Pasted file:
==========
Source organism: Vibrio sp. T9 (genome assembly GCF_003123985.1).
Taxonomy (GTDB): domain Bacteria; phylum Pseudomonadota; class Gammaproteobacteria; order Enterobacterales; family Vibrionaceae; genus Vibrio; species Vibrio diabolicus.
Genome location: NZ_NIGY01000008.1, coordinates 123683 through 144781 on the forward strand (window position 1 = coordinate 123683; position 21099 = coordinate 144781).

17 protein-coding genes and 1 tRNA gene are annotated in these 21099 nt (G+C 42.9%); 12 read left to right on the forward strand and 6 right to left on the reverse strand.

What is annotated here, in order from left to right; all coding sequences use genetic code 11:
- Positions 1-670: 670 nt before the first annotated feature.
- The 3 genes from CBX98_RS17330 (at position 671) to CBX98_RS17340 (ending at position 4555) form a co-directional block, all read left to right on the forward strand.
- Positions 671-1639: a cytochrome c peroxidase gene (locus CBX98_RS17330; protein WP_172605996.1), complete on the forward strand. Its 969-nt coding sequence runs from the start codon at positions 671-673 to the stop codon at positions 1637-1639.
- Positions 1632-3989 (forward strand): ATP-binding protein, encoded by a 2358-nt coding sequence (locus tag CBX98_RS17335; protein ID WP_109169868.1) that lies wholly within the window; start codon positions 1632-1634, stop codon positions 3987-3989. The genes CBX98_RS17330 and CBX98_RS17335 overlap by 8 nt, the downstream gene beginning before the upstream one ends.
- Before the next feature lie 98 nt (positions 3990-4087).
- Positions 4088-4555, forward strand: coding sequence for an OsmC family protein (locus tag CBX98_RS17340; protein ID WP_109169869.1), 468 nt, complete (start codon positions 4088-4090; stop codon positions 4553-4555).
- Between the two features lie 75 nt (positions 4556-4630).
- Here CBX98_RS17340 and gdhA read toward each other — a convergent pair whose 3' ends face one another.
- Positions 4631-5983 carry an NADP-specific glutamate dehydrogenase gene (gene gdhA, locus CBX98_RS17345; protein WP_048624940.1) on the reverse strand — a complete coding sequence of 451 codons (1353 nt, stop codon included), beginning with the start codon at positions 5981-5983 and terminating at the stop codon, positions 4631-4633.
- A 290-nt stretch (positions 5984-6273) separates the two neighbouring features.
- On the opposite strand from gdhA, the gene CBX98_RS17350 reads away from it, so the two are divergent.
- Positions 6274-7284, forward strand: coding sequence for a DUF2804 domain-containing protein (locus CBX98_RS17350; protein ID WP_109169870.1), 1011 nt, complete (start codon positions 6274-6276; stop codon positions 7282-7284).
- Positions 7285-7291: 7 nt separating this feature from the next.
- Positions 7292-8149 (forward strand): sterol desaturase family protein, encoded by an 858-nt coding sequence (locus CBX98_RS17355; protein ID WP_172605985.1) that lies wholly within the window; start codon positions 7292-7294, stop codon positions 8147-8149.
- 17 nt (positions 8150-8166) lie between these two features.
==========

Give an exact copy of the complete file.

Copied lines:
Source organism: Vibrio sp. T9 (genome assembly GCF_003123985.1).
Taxonomy (GTDB): domain Bacteria; phylum Pseudomonadota; class Gammaproteobacteria; order Enterobacterales; family Vibrionaceae; genus Vibrio; species Vibrio diabolicus.
Genome location: NZ_NIGY01000008.1, coordinates 123683 through 144781 on the forward strand (window position 1 = coordinate 123683; position 21099 = coordinate 144781).

17 protein-coding genes and 1 tRNA gene are annotated in these 21099 nt (G+C 42.9%); 12 read left to right on the forward strand and 6 right to left on the reverse strand.

What is annotated here, in order from left to right; all coding sequences use genetic code 11:
- Positions 1-670: 670 nt before the first annotated feature.
- The 3 genes from CBX98_RS17330 (at position 671) to CBX98_RS17340 (ending at position 4555) form a co-directional block, all read left to right on the forward strand.
- Positions 671-1639: a cytochrome c peroxidase gene (locus CBX98_RS17330; protein WP_172605996.1), complete on the forward strand. Its 969-nt coding sequence runs from the start codon at positions 671-673 to the stop codon at positions 1637-1639.
- Positions 1632-3989 (forward strand): ATP-binding protein, encoded by a 2358-nt coding sequence (locus tag CBX98_RS17335; protein ID WP_109169868.1) that lies wholly within the window; start codon positions 1632-1634, stop codon positions 3987-3989. The genes CBX98_RS17330 and CBX98_RS17335 overlap by 8 nt, the downstream gene beginning before the upstream one ends.
- Before the next feature lie 98 nt (positions 3990-4087).
- Positions 4088-4555, forward strand: coding sequence for an OsmC family protein (locus tag CBX98_RS17340; protein ID WP_109169869.1), 468 nt, complete (start codon positions 4088-4090; stop codon positions 4553-4555).
- Between the two features lie 75 nt (positions 4556-4630).
- Here CBX98_RS17340 and gdhA read toward each other — a convergent pair whose 3' ends face one another.
- Positions 4631-5983 carry an NADP-specific glutamate dehydrogenase gene (gene gdhA, locus CBX98_RS17345; protein WP_048624940.1) on the reverse strand — a complete coding sequence of 451 codons (1353 nt, stop codon included), beginning with the start codon at positions 5981-5983 and terminating at the stop codon, positions 4631-4633.
- A 290-nt stretch (positions 5984-6273) separates the two neighbouring features.
- On the opposite strand from gdhA, the gene CBX98_RS17350 reads away from it, so the two are divergent.
- Positions 6274-7284, forward strand: coding sequence for a DUF2804 domain-containing protein (locus CBX98_RS17350; protein ID WP_109169870.1), 1011 nt, complete (start codon positions 6274-6276; stop codon positions 7282-7284).
- Positions 7285-7291: 7 nt separating this feature from the next.
- Positions 7292-8149 (forward strand): sterol desaturase family protein, encoded by an 858-nt coding sequence (locus CBX98_RS17355; protein ID WP_172605985.1) that lies wholly within the window; start codon positions 7292-7294, stop codon positions 8147-8149.
- 17 nt (positions 8150-8166) lie between these two features.